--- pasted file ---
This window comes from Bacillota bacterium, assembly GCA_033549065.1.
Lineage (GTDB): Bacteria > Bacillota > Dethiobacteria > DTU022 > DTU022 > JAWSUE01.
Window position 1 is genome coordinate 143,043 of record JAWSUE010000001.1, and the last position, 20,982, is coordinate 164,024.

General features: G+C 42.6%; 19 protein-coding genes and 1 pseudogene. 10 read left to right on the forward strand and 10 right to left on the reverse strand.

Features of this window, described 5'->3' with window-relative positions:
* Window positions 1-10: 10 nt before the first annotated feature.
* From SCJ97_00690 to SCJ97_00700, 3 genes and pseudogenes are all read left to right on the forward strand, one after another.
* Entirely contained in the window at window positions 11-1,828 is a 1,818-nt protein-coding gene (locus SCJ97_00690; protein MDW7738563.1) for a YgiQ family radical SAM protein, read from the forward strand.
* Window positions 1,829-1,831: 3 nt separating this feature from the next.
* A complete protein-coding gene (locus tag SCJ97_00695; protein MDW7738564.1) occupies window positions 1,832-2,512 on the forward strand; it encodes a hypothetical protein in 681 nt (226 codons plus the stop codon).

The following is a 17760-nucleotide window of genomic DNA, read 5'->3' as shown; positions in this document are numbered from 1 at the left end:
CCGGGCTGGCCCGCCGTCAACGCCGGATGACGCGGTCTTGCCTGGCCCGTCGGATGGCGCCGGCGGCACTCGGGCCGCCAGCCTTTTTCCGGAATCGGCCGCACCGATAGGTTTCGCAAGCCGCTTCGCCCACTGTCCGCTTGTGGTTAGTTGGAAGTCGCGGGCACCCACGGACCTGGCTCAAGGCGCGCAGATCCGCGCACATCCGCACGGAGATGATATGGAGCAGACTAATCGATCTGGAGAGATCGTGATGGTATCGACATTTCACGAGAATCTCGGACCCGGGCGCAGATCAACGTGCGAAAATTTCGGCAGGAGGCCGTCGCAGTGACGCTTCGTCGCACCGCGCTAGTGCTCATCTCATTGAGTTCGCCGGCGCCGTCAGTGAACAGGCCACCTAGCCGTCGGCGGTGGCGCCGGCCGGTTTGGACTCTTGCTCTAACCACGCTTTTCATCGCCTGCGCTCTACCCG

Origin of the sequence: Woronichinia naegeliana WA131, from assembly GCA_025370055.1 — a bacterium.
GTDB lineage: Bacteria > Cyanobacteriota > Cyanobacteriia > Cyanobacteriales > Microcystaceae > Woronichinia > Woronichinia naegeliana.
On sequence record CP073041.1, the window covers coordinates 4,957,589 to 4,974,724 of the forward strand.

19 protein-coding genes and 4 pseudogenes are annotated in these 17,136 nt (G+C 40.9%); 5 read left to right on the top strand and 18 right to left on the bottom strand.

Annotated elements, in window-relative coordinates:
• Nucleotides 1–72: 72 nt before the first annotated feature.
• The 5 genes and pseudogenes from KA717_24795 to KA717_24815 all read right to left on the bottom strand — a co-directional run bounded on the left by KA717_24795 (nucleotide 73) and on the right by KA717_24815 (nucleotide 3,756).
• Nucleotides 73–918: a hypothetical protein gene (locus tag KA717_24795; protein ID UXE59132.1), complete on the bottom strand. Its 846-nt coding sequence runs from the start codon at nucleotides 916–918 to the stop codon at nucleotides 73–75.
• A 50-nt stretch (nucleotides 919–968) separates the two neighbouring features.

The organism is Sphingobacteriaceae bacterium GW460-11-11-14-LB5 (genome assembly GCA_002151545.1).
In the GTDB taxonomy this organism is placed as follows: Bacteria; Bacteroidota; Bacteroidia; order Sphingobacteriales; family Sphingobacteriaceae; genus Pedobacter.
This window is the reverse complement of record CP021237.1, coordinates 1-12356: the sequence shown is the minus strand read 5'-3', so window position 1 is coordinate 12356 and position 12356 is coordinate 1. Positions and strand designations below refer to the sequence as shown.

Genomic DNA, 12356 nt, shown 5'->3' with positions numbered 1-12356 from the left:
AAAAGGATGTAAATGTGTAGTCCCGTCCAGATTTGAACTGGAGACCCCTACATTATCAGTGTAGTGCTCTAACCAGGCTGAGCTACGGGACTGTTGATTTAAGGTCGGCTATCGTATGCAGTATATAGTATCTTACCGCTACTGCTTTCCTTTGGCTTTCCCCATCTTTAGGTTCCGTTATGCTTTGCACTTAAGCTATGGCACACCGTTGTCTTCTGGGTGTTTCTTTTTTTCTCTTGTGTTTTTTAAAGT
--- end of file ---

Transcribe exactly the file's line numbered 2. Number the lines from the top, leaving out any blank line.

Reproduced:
Lineage (GTDB): Bacteria > Bacillota > Dethiobacteria > DTU022 > DTU022 > JAWSUE01.